In the past three years, developments in social networking and internet applications have begun providing internet users with more opportunities for sharing short updates about themselves, their lives, and their whereabouts online. Users may post messages about their status, their moods, their location and other tidbits on social networks and blogging sites, or on applications for sending out short messages to networks of friends like Twitter, Yammer and others.
As of December 2008, 11% of online American adults said they used a service like Twitter or another service that allowed them to share updates about themselves or to see the updates of others.
Twitter and similar services have been most avidly embraced by young adults. Nearly one in five (19%) online adults ages 18 and 24 have ever used Twitter and its ilk, as have 20% of online adults 25 to 34. Use of these services drops off steadily after age 35 with 10% of 35 to 44 year olds and 5% of 45 to 54 year olds using Twitter. The decline is even more stark among older internet users; 4% of 55-64 year olds and 2% of those 65 and older use Twitter.
The use of Twitter is highly intertwined with the use of other social media; both blogging and social network use increase the likelihood than an individual also uses Twitter. Twitter users and status updaters are also a mobile bunch; as a group they are much more likely to be using wireless technologies -- laptops, handhelds and cell phones -- for internet access, or cell phones for text messaging.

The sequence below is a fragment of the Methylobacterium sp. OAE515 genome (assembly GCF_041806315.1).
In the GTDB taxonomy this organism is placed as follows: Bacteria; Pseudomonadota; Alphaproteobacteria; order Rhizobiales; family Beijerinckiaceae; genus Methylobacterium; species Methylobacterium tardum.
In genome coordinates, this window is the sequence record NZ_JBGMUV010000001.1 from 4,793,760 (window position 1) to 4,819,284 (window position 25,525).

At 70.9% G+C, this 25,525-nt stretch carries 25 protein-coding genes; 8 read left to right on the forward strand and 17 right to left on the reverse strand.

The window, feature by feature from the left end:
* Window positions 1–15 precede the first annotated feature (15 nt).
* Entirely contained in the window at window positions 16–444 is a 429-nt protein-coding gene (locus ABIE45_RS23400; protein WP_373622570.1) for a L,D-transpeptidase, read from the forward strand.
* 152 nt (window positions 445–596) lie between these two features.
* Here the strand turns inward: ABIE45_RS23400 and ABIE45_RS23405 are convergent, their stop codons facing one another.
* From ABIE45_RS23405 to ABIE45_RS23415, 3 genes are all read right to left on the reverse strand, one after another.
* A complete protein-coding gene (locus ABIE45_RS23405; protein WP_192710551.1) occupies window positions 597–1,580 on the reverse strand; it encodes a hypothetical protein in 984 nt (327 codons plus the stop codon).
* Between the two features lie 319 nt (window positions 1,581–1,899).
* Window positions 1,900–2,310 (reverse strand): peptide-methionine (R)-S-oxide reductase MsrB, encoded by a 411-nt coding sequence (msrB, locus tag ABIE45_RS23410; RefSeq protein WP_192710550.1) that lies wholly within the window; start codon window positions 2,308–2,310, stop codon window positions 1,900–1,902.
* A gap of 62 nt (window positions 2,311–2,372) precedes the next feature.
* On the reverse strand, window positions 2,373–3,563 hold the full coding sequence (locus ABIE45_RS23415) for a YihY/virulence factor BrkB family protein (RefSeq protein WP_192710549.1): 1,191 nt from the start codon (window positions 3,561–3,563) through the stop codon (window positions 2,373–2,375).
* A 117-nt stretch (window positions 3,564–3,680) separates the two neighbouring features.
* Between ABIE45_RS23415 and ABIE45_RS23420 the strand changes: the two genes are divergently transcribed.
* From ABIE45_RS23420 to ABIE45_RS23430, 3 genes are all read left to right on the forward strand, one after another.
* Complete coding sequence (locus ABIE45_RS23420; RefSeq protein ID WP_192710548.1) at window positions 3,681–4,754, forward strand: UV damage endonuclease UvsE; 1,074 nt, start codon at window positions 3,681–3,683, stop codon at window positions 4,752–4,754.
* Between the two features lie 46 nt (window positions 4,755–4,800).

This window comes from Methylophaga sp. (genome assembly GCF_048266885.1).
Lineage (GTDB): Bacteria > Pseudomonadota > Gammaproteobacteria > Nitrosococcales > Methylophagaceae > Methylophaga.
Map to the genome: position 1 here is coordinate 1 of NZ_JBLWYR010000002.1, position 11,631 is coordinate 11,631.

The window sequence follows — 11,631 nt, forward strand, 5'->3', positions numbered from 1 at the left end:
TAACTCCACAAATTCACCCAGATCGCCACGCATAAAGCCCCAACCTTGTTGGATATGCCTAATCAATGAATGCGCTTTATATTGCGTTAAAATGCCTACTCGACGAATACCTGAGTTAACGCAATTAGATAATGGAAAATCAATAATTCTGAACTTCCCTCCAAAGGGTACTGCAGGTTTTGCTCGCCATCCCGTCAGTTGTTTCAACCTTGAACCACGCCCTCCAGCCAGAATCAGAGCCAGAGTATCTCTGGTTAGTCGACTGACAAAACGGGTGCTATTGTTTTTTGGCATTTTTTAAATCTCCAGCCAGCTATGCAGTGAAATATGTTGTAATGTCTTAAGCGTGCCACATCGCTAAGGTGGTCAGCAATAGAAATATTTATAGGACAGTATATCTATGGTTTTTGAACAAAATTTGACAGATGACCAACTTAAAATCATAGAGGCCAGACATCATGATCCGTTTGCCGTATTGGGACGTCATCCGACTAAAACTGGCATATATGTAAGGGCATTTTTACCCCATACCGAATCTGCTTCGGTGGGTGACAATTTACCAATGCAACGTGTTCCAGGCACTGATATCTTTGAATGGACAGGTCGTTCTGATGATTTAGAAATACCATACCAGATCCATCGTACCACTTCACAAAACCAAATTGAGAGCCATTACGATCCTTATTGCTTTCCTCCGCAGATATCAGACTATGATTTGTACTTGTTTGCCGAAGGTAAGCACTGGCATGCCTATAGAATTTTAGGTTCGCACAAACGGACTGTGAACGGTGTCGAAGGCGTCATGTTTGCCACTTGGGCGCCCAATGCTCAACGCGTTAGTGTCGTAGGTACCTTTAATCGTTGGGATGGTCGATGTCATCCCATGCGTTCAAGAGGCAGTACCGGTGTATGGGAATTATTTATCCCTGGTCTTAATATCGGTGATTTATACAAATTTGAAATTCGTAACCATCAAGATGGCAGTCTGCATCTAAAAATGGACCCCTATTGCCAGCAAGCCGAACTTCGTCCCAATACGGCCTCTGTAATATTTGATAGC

Overall, Twitter users engage with news and own technology at the same rates as other internet users, but the ways in which they use the technology -- to communicate, gather and share information -- reveals their affinity for mobile, untethered and social opportunities for interaction. Moreover, Twitter as an application allows for and enhances these opportunities, so it is not so surprising that users would engage in these kinds of activities and also be drawn to an online application that expands those opportunities.
About the Survey
This report is based on the findings of a daily tracking survey on Americans' use of the Internet. The bulk of the results in this report are based on data from telephone interviews conducted by Princeton Survey Research Associates International between November 19 and December 20, 2008 among a sample of 2,253 adults, 18 and older, including 502 cell phone interviews as well as interviews conducted in Spanish. For results based on the total sample, one can say with 95% confidence that the error attributable to sampling and other random effects is plus or minus 2 percentage points. For results based Internet users (n=1,650), the margin of sampling error is plus or minus 3 percentage points.